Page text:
Society has been conditioned to consider and prioritize one’s physical health only. Just think of the time when you were in school – if you got injured or contracted an illness, the school was quick to hand you a break. But, if you were found sulking or underperforming in the classroom, the most the teacher would’ve done is ask you to go refresh yourself or call your parents in for a meeting.
Mental health has been ridiculed and ignored for the longest time. Only now, in the recent few decades, has it gotten the attention that it deserves.
While the pandemic hardly deserves a tribute, it brought awareness towards the mental health cause as many people fell victim to anxiety and depression.
Mental Health and Masculinity
Unfortunately, mental health problems are seen as a weakness or dent in masculinity, which is why men are forced to deal with the short end of the stick. They are often told to “man up” or are told not to cry because it is “not manly”. This ideology has greatly damaged the current generation and will be even more damaging for the next one.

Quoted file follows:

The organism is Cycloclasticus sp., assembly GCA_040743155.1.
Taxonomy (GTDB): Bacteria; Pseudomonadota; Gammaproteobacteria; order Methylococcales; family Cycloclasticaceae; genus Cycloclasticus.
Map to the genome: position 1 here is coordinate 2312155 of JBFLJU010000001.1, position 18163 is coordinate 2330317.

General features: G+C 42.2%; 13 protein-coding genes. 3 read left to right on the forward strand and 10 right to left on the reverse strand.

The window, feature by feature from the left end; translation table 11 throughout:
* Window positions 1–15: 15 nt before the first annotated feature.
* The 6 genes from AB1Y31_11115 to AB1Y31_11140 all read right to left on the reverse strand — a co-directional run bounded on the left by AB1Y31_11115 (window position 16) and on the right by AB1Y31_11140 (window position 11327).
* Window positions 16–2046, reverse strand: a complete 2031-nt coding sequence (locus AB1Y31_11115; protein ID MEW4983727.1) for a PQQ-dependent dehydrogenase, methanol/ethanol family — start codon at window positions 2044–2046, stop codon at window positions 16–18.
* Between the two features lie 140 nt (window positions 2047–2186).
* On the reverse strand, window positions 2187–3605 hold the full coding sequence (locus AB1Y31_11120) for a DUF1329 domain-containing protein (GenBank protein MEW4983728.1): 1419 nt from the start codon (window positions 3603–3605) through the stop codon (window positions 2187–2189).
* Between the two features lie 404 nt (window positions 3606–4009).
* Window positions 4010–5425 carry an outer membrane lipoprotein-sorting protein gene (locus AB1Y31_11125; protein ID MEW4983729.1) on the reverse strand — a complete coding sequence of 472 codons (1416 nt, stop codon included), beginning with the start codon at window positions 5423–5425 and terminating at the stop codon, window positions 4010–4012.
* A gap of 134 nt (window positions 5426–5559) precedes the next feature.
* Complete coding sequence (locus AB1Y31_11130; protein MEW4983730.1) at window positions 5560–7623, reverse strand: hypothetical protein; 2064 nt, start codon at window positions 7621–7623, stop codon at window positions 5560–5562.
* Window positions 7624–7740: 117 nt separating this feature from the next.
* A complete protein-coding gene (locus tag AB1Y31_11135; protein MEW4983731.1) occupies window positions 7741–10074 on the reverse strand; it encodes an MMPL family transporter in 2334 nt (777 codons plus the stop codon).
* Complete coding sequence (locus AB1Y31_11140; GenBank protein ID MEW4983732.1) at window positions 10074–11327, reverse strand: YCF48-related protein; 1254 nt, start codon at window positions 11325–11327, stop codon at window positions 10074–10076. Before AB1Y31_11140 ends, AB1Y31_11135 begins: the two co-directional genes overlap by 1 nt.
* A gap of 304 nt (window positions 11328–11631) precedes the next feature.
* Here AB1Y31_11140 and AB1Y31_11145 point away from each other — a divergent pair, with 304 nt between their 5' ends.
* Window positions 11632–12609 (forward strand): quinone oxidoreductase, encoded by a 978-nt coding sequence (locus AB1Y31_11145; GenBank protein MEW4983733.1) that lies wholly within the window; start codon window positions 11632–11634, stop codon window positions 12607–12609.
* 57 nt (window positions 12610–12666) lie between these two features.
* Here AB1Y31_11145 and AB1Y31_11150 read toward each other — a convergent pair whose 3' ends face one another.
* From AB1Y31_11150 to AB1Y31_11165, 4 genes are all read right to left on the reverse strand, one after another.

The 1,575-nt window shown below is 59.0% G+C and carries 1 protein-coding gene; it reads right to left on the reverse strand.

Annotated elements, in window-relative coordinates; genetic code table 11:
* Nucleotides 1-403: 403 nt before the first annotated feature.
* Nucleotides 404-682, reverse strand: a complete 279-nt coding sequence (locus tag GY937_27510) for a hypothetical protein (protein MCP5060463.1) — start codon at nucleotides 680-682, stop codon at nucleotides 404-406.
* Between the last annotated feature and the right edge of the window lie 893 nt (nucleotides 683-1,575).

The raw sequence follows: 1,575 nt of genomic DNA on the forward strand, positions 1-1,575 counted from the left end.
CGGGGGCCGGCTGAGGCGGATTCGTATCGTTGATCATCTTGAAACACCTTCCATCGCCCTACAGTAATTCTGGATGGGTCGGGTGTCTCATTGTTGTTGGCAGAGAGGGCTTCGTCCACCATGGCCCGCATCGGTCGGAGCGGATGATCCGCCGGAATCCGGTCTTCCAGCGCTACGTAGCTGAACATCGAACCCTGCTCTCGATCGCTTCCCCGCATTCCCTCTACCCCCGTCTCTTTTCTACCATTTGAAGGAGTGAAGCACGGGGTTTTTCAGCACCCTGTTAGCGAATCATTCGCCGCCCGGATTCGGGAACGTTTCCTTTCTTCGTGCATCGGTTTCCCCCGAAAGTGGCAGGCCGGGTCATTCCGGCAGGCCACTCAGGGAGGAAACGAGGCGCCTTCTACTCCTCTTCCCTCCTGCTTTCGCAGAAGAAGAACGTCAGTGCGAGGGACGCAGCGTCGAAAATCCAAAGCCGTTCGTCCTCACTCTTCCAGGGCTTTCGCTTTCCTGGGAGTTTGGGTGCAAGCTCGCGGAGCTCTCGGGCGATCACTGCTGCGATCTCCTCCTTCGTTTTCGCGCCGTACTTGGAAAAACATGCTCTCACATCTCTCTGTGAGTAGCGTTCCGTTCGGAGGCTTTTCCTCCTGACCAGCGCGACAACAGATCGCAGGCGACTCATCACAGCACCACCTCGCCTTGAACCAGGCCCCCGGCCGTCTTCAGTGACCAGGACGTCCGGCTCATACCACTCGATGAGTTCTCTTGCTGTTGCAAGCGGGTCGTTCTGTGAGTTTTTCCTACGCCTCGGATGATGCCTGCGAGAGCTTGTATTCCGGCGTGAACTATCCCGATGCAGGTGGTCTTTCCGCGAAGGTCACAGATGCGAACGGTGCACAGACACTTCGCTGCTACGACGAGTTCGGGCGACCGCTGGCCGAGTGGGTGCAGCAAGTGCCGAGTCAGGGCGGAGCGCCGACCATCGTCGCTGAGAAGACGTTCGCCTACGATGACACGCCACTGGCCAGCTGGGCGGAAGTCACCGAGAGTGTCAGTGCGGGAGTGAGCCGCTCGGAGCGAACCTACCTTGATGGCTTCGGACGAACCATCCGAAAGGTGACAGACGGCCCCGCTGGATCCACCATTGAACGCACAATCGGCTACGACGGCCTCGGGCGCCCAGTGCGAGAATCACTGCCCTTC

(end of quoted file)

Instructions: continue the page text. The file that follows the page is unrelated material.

But not if Jimmy Butler, Corry Richards, Jon Batiste, and Zac Clarke’s can help it!
The Interview with Men’s Health
It was their own traumatic experiences that led the four men to open up about mental health. Richards, who had previously struggled with alcoholism, talked about the power of sharing, and it was the first time in years where he felt heard.
Butler talked about the damaging view that is set regarding men and how they are expected to be “superhuman”. He also agreed with Richards, stating that opening up is relieving.
Zac Clark shed light on something that is often overlooked: acceptance. Many people tend to ignore their mental health needs and try to suppress them.
Batiste opened up about knowing and learning the signs that your body is giving you. It is an indication that something is wrong and it requires attention.
After all, in the end, all you’ve got is you.